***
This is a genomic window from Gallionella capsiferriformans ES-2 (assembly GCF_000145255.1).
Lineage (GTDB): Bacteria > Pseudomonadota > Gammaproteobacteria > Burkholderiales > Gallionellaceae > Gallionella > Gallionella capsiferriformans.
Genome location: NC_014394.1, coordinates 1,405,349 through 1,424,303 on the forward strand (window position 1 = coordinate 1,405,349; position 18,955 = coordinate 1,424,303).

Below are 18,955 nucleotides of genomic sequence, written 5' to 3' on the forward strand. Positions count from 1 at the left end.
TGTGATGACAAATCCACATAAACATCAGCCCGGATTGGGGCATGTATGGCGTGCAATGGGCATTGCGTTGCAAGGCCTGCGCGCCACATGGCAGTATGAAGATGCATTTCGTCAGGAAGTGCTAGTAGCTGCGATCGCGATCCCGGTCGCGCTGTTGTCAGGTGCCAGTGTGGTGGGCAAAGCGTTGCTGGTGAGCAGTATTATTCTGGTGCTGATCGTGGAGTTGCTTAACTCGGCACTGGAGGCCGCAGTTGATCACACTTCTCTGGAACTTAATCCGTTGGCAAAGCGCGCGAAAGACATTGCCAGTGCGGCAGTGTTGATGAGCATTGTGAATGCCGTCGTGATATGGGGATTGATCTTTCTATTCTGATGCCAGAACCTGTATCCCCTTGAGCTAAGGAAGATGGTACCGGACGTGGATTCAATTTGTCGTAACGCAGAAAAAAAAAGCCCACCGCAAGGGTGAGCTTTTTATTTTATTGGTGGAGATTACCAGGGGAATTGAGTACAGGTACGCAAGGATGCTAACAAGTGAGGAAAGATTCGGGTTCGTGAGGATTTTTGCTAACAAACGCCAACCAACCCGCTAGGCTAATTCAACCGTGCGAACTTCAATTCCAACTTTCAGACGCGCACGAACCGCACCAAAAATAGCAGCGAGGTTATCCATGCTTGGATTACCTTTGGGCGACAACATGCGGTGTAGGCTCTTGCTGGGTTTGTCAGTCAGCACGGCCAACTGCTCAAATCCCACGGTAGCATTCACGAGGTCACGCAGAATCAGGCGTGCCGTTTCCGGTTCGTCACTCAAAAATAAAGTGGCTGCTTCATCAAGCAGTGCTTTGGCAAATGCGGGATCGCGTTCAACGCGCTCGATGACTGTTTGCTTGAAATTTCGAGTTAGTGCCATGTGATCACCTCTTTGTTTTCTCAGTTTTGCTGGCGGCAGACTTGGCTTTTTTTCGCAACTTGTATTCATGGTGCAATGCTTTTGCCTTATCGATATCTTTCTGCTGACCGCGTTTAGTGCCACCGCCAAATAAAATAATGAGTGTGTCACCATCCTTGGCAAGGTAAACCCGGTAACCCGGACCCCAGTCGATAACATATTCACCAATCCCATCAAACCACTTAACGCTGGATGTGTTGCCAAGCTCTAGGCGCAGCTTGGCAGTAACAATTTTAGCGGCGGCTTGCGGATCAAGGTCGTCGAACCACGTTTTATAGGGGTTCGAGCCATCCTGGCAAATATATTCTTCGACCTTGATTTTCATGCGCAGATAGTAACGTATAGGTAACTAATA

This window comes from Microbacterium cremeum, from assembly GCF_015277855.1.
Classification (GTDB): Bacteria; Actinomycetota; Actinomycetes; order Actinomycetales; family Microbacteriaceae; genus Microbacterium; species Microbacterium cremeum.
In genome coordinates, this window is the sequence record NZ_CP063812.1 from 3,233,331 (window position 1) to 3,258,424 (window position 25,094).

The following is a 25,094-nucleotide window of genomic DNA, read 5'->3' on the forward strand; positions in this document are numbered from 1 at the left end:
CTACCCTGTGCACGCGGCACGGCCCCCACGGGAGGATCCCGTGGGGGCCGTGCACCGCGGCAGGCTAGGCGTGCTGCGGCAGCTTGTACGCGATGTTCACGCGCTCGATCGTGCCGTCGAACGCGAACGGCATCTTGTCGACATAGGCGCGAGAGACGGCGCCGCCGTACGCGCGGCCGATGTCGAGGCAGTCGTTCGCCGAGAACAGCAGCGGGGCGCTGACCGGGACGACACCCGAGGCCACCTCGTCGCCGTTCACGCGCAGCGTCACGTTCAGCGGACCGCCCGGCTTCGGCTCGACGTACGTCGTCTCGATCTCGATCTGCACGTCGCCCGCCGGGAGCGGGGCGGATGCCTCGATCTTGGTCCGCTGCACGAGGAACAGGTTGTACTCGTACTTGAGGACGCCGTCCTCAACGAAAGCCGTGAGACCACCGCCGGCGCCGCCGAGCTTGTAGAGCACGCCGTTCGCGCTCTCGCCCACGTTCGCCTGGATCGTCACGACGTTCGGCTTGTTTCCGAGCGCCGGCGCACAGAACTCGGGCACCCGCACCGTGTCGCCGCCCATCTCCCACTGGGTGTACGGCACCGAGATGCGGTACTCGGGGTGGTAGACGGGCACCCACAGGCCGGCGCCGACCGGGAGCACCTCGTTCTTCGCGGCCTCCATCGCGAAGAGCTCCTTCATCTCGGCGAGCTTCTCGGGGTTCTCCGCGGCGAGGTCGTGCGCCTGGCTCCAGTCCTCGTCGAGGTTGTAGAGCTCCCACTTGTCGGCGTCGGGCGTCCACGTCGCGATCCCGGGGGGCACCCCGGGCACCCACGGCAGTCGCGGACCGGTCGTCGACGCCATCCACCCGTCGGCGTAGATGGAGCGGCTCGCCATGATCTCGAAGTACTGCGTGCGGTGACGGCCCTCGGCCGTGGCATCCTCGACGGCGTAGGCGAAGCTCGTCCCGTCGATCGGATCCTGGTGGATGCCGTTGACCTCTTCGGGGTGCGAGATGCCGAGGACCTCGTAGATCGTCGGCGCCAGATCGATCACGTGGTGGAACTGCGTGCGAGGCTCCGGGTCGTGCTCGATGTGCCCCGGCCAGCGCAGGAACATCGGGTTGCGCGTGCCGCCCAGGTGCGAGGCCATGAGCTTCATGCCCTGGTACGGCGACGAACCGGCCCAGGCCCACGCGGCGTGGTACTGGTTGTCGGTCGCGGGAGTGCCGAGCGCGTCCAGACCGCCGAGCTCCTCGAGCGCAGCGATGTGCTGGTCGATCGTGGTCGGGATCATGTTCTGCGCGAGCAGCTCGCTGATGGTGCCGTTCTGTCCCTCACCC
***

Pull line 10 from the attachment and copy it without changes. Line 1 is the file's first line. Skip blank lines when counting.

CTACCCTGTGCACGCGGCACGGCCCCCACGGGAGGATCCCGTGGGGGCCGTGCACCGCGGCAGGCTAGGCGTGCTGCGGCAGCTTGTACGCGATGTTCACGCGCTCGATCGTGCCGTCGAACGCGAACGGCATCTTGTCGACATAGGCGCGAGAGACGGCGCCGCCGTACGCGCGGCCGATGTCGAGGCAGTCGTTCGCCGAGAACAGCAGCGGGGCGCTGACCGGGACGACACCCGAGGCCACCTCGTCGCCGTTCACGCGCAGCGTCACGTTCAGCGGACCGCCCGGCTTCGGCTCGACGTACGTCGTCTCGATCTCGATCTGCACGTCGCCCGCCGGGAGCGGGGCGGATGCCTCGATCTTGGTCCGCTGCACGAGGAACAGGTTGTACTCGTACTTGAGGACGCCGTCCTCAACGAAAGCCGTGAGACCACCGCCGGCGCCGCCGAGCTTGTAGAGCACGCCGTTCGCGCTCTCGCCCACGTTCGCCTGGATCGTCACGACGTTCGGCTTGTTTCCGAGCGCCGGCGCACAGAACTCGGGCACCCGCACCGTGTCGCCGCCCATCTCCCACTGGGTGTACGGCACCGAGATGCGGTACTCGGGGTGGTAGACGGGCACCCACAGGCCGGCGCCGACCGGGAGCACCTCGTTCTTCGCGGCCTCCATCGCGAAGAGCTCCTTCATCTCGGCGAGCTTCTCGGGGTTCTCCGCGGCGAGGTCGTGCGCCTGGCTCCAGTCCTCGTCGAGGTTGTAGAGCTCCCACTTGTCGGCGTCGGGCGTCCACGTCGCGATCCCGGGGGGCACCCCGGGCACCCACGGCAGTCGCGGACCGGTCGTCGACGCCATCCACCCGTCGGCGTAGATGGAGCGGCTCGCCATGATCTCGAAGTACTGCGTGCGGTGACGGCCCTCGGCCGTGGCATCCTCGACGGCGTAGGCGAAGCTCGTCCCGTCGATCGGATCCTGGTGGATGCCGTTGACCTCTTCGGGGTGCGAGATGCCGAGGACCTCGTAGATCGTCGGCGCCAGATCGATCACGTGGTGGAACTGCGTGCGAGGCTCCGGGTCGTGCTCGATGTGCCCCGGCCAGCGCAGGAACATCGGGTTGCGCGTGCCGCCCAGGTGCGAGGCCATGAGCTTCATGCCCTGGTACGGCGACGAACCGGCCCAGGCCCACGCGGCGTGGTACTGGTTGTCGGTCGCGGGAGTGCCGAGCGCGTCCAGACCGCCGAGCTCCTCGAGCGCAGCGATGTGCTGGTCGATCGTGGTCGGGATCATGTTCTGCGCGAGCAGCTCGCTGATGGTGCCGTTCTGTCCCTCACCC